West Side Beef

A new way to buy beef in Toronto

The idea for West Side Beef came when co-founder Kurt Krumme began to do some research into what's known as Freezer Beef. Basically, when an individual or group of individuals buy a side of beef - half a cow - and butcher it themselves.

The benefit is a product far superior to what you'd find at the grocery store, for a fraction of the price. The downside of course, and the difficulty for Krumme, is that most of us downtown elite types don't have the space to store half a cow, nor the ability to consume such a vast quantity of meat, never mind the knowledge, tools and facility necessary to take apart such a beast.

Luckily for Krumme, his good friend Ryan Donovan just happens to be the resident butcher at Marben on Wellington. Not only does Donovan have the know-how to disassemble a side of beef and portion it out appropriately, but through his background at The Healthy Butcher and years in the restaurant industry he's formed relationships with many local farmers, another thing most of us city folk lack.

West Side Beef

Now, that's great for Krumme and all, but not everyone has a Ryan Donovan up their sleeve, which is where West Side Beef comes in. It's a simple concept really; Donovan and Krumme buy the steer, divvy it up into boxes of approximately 20-25lbs each, and sell each box for $165--$8.00 a pound.

"Basically what we do at West Side Beef is eliminate all the confusion about what you're going to pay versus what you're going to get. People pay a fixed price for a box and everything is clearly labeled, vac-packed and butchered properly," Donovan said.

Inside, what you'll find is a complete nose to tail representation of the animal, nothing is tossed away and everything is divided up equally. Fat is rendered down, bones are simmered into stock and the meat is chopped up and vacuum packed.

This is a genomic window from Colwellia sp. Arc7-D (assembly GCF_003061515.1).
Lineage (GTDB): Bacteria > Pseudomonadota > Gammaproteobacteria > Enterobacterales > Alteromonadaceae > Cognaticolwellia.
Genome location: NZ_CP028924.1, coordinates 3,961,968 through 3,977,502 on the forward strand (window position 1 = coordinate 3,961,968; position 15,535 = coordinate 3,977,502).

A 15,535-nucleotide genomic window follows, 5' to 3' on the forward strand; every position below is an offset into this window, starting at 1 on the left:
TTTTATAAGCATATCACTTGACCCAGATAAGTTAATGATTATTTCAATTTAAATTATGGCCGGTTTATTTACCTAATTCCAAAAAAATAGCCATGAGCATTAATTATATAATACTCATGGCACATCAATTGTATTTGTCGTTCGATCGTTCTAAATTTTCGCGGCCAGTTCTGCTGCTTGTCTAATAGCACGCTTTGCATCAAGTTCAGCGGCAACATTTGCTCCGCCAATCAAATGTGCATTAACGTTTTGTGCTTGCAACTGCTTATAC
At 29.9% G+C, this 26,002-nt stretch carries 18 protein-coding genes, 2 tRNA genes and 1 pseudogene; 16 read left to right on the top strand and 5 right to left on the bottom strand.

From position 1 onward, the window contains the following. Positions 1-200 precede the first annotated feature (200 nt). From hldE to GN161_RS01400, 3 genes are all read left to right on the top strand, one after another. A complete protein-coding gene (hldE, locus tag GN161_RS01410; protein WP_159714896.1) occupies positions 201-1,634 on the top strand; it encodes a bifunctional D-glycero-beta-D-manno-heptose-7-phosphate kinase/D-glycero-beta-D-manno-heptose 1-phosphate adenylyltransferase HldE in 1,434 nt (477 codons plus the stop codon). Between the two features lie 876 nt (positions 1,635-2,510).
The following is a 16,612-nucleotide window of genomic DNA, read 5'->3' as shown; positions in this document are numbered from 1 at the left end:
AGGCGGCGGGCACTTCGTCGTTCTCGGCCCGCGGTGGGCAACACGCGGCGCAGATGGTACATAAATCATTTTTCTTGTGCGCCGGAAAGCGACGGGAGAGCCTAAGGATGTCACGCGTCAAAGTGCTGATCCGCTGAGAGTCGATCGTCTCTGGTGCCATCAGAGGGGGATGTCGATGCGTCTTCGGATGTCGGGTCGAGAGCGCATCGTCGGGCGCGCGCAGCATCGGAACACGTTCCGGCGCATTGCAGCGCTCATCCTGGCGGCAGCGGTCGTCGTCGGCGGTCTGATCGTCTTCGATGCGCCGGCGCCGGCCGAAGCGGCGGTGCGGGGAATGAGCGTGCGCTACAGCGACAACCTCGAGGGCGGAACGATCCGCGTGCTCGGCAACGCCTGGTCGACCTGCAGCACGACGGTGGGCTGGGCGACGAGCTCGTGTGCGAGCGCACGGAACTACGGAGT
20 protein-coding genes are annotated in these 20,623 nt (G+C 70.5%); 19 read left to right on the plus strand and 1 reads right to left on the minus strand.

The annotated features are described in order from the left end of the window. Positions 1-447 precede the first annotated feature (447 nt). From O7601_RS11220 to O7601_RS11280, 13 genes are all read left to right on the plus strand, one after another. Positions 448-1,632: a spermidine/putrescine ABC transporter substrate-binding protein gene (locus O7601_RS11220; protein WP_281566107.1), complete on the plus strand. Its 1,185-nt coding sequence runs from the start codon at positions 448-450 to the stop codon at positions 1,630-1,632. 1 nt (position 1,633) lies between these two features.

The meat - sourced from Dingo farms in Bradford, Ont. - is the same premium beef Marben uses on its menu. The cows are raised in pasture, grass fed and hormone free.

"Their product really is just the best, it's the only way to say it," Donovan says. "It's just got incredible flavour, they're really healthy animals. You can tell from the quality of the fat, the quality of the meat that the animals have eaten well consistently throughout their lives, as opposed to just being fed way too much at the end of their life."

West Side Beef

Another neat side effect of buying meat this way is that you begin to look at your food as more than a stack of strip loins. Because you're paying $8.00 or so per pound for all of it, no cut is of greater value than another, and because you don't have a say over what goes in your box, you learn to cook with everything. And while $8.00 may be a steep price for the ground beef comparatively, it's an absolute steal for the tenderloin.

At first Krumme and Donovan were just selling to their friends, but word is spreading fast. They're already getting to a point that if you don't sign up early, there's a good chance you might not get a box. But West Side Beef is prepared for a cautious expansion.

"Right now we try and do one every six or seven weeks," Donovan said. "But as demand grows we'll try and do it more regularly. I think if we were doing it once a week that wouldn't be such a bad thing."

As the business grows though, there are some trade offs.

"When we started I looked forward to pick up day," Krumme said. "It was an opportunity to see all these friends who I wouldn't normally. Meeting strangers is great too I suppose."

Latest Videos

Latest Videos

Join the conversation Load comments

Latest in Eat & Drink

Toronto man's side hustle making calzones leads to new restaurant gig

Toronto bakery known for its croissants opening second location

There's a food festival in Toronto for a good cause next month

Ontario restaurant has people obsessing over its fried chicken

Toronto has a new street food market in a surprising location

The history of what was once Toronto's most luxurious restaurant

Thousands of people want to boycott Loblaws stores 'indefinitely'

One of the most anticipated Toronto restaurants of the year is now open